Joining us now is CNN Legal Analyst and former Federal Prosecutor Anne Milgram. Anne, I'm wondering what you make of this scam. I mean, I've never heard anything like it before, but I think you have experience with something like this.

ANNE MILGRAM, CNN LEGAL ANALYST: You know, I've done a lot of political corruption and other types of corruption cases and I've done investigations and prosecutions into universities accused of wrongdoing, one in New Jersey in particular. But what is stunning about this, Anderson, is the scope and scale of this. This is a massive investigation and prosecution. 50 people, all different schemes.

I mean, we just heard some of them detailed, but it wasn't a one size fits all scheme where, you know, certain number of people went through. They had different ways that they operated and engaged in fraud and deceit in order to do this for different kids. And it's really -- to me it's extraordinary in how massive it is and how many pieces it really touched upon.

COOPER: And also just how -- I mean, I think it started, I think, in 2011. The fact that -- I mean, any conspiracy or fraud that involves, you know, 50 people, you know, allegedly committing crimes in this but, you know, how did this guy, Singer, know what coach to approach and that that coach would not immediately say, "What are you talking about? You're trying to bribe me. I'm going to go to the authorities." Clearly, you know, it was able to go on for years without anybody going to the authorities.

MILGRAM: Yes. I mean to your point, its multiple schools over a long period of time. And you're right, I mean, how did they find these ins with the sailing coach, with the crew coaches, with the people who are in charge of soccer, I mean, it is vast.

And so, you have to ask whether -- you know, whether there was a network of people who were referring one another or whether it's the kind of situation where Singer was just going and trying different people and saying, "Hey, would you consider like -- would you consider helping this out? I would be willing to make a contribution." Not immediately saying on his face, "I'm going to give you a bribe."

But, you know, in criminal cases you often see that people sort of test the waters. But you're right, the scope of this and the number of people who were actually involved in committing this type of fraud, it really is, I think in my experience unprecedented.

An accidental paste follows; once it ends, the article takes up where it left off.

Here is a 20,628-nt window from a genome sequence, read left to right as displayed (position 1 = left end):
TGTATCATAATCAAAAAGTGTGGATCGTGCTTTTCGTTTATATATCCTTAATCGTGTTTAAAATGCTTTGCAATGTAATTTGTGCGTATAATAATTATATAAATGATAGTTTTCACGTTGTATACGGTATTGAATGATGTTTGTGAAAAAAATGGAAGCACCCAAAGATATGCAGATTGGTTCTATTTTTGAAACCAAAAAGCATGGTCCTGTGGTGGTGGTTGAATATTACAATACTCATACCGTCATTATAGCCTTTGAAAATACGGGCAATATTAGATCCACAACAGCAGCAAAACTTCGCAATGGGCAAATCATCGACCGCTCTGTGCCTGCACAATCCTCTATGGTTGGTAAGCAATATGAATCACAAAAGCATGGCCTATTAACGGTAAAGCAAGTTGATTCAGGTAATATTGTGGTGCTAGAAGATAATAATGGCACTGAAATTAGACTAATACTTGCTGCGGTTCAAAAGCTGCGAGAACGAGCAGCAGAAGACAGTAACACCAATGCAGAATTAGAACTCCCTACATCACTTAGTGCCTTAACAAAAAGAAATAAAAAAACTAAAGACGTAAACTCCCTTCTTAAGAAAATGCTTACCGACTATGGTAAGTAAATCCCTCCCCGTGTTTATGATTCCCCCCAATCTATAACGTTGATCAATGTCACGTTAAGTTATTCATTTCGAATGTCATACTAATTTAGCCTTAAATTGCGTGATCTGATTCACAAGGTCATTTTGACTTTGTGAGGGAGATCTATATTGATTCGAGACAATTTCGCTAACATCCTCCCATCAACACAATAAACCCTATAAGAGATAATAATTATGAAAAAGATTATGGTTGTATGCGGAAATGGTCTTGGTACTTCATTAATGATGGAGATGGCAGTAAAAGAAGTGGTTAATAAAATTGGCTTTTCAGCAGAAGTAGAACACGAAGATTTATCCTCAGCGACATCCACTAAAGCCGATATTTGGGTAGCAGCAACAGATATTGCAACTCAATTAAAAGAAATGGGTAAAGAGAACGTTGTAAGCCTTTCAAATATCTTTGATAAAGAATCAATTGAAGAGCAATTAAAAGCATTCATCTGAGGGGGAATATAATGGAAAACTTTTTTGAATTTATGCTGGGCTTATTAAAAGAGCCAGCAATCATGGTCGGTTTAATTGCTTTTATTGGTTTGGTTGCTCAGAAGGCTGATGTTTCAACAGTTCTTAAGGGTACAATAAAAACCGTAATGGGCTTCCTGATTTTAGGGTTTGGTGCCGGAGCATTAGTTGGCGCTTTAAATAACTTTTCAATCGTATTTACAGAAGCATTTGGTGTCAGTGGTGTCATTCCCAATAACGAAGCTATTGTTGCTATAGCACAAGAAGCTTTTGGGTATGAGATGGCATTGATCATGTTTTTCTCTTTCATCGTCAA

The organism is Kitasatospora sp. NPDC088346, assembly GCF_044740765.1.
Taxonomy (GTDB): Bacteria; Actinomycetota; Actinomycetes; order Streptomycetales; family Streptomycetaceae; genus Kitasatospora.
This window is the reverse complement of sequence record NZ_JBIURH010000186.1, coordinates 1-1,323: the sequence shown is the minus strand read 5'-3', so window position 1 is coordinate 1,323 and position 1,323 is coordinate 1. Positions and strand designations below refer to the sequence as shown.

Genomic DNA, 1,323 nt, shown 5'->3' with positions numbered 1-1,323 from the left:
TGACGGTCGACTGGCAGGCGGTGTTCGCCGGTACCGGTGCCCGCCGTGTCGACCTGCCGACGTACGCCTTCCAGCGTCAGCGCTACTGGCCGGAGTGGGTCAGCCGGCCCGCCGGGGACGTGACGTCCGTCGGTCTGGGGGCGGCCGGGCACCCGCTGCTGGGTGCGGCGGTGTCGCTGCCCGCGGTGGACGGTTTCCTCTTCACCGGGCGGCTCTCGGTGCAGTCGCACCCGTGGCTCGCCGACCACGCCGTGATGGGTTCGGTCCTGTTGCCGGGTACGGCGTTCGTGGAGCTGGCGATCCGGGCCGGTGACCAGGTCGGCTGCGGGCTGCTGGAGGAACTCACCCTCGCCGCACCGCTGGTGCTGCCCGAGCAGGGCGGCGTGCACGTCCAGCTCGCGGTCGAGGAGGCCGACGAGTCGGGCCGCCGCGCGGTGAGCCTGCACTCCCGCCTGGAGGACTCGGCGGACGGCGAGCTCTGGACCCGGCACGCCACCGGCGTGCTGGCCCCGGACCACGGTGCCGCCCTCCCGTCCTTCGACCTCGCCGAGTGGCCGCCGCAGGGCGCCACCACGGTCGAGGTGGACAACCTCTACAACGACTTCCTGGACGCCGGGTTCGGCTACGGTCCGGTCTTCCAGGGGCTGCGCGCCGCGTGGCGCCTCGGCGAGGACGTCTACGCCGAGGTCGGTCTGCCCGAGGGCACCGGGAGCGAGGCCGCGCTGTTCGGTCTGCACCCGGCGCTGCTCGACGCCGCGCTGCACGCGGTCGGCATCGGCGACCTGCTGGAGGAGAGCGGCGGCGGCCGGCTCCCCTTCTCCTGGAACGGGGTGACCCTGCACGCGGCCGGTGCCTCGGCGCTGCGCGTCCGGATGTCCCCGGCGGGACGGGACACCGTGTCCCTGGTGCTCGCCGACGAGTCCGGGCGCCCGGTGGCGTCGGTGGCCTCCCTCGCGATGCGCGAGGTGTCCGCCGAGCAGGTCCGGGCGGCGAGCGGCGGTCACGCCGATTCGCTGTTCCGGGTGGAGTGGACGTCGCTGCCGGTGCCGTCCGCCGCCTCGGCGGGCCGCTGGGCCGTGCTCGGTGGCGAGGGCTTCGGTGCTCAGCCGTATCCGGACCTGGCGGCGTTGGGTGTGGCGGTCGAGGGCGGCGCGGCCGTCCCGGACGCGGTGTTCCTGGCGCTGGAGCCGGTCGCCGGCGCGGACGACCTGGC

COOPER: Anne Milgram, appreciate it. Thank you very much. MILGRAM: Thank you.

COOPER: We'll obviously continue to cover that because it seems like there's going to be a lot more shoes to drop in that.

A lot more to talk about tonight, Fox News opinion host Tucker Carlson is portraying himself as a victim after more audio tapes surface of remarks he made on a radio show not just once, but many times about starting some 10 years ago. We have details on that just ahead.


[20:37:36] COOPER: Well, Fox News is under fire tonight over new audio released of one of their anchors, Tucker Carlson, making antigay, misogynistic, racist, and sexist remarks. The audios from radio interviews during a six-year period beginning back in 2006 with a shock jock who calls himself Bubba the Love Sponge. Here's one release last night where Carlson is talking about Iraq back in 2008.


TUCKER CARLSON, FOX NEWS HOST: Iraq is a crappy place filled with a bunch of, you know, semi-literate monkeys.

BUBBA THE LOVE SPONGE: Yes. Keep bearing (ph).

How could you salvage Iraq at this point?

CARLSON: I don't -- you know, it's beyond our control. I mean, if somehow the Iraqis decided to behave like being human beings or something.


COOPER: Here's Carlson and the host using antigay slurs in 2006.


BUBBA THE LOVE SPONGE: MSNBC's very own Tucker Carlson. Tuck, do you like coming on with us? Because I like you. I mean, I'm not trying to (INAUDIBLE) out on you or nothing, but I like you.

CARLSON: Well, I like you too. And I mean that. You always say, "I mean that in a non-(INAUDIBLE) way," but I actually mean it in a completely (INAUDIBLE) way.


COOPER: And there was this conversation about Martha Stewart's daughter, also in 2006. We blanked out the vilest words.